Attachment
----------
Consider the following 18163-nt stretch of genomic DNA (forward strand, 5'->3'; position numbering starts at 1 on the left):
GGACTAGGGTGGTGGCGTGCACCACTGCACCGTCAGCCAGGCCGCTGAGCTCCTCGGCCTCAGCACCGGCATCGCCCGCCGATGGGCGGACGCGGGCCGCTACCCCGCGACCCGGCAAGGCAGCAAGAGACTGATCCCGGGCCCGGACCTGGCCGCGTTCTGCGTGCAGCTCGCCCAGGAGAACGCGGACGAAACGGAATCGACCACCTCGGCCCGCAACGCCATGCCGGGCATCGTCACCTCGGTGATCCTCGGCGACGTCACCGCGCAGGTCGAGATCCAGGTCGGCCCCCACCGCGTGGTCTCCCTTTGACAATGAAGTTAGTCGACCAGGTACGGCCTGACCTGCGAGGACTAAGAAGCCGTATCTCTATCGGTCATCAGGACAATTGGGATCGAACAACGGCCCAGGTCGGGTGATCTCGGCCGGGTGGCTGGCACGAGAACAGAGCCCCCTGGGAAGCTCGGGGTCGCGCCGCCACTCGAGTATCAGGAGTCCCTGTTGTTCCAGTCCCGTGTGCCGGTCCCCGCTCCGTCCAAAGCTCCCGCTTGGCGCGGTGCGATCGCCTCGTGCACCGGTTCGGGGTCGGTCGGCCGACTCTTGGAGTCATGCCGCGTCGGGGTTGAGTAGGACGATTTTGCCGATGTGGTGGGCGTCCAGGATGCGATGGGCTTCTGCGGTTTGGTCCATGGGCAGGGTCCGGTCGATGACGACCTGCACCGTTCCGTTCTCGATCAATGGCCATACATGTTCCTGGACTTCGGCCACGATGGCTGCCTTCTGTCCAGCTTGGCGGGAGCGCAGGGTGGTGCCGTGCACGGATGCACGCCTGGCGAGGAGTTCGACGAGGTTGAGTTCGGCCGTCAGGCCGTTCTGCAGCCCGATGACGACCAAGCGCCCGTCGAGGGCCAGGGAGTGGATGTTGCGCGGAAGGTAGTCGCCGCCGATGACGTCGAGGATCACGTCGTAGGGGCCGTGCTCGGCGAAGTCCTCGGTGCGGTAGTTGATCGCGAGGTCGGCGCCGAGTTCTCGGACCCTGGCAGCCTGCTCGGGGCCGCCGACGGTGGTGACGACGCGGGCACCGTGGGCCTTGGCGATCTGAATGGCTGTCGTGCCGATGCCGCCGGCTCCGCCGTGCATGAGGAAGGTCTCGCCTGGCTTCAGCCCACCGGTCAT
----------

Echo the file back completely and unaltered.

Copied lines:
Consider the following 18163-nt stretch of genomic DNA (forward strand, 5'->3'; position numbering starts at 1 on the left):
GGACTAGGGTGGTGGCGTGCACCACTGCACCGTCAGCCAGGCCGCTGAGCTCCTCGGCCTCAGCACCGGCATCGCCCGCCGATGGGCGGACGCGGGCCGCTACCCCGCGACCCGGCAAGGCAGCAAGAGACTGATCCCGGGCCCGGACCTGGCCGCGTTCTGCGTGCAGCTCGCCCAGGAGAACGCGGACGAAACGGAATCGACCACCTCGGCCCGCAACGCCATGCCGGGCATCGTCACCTCGGTGATCCTCGGCGACGTCACCGCGCAGGTCGAGATCCAGGTCGGCCCCCACCGCGTGGTCTCCCTTTGACAATGAAGTTAGTCGACCAGGTACGGCCTGACCTGCGAGGACTAAGAAGCCGTATCTCTATCGGTCATCAGGACAATTGGGATCGAACAACGGCCCAGGTCGGGTGATCTCGGCCGGGTGGCTGGCACGAGAACAGAGCCCCCTGGGAAGCTCGGGGTCGCGCCGCCACTCGAGTATCAGGAGTCCCTGTTGTTCCAGTCCCGTGTGCCGGTCCCCGCTCCGTCCAAAGCTCCCGCTTGGCGCGGTGCGATCGCCTCGTGCACCGGTTCGGGGTCGGTCGGCCGACTCTTGGAGTCATGCCGCGTCGGGGTTGAGTAGGACGATTTTGCCGATGTGGTGGGCGTCCAGGATGCGATGGGCTTCTGCGGTTTGGTCCATGGGCAGGGTCCGGTCGATGACGACCTGCACCGTTCCGTTCTCGATCAATGGCCATACATGTTCCTGGACTTCGGCCACGATGGCTGCCTTCTGTCCAGCTTGGCGGGAGCGCAGGGTGGTGCCGTGCACGGATGCACGCCTGGCGAGGAGTTCGACGAGGTTGAGTTCGGCCGTCAGGCCGTTCTGCAGCCCGATGACGACCAAGCGCCCGTCGAGGGCCAGGGAGTGGATGTTGCGCGGAAGGTAGTCGCCGCCGATGACGTCGAGGATCACGTCGTAGGGGCCGTGCTCGGCGAAGTCCTCGGTGCGGTAGTTGATCGCGAGGTCGGCGCCGAGTTCTCGGACCCTGGCAGCCTGCTCGGGGCCGCCGACGGTGGTGACGACGCGGGCACCGTGGGCCTTGGCGATCTGAATGGCTGTCGTGCCGATGCCGCCGGCTCCGCCGTGCATGAGGAAGGTCTCGCCTGGCTTCAGCCCACCGGTCAT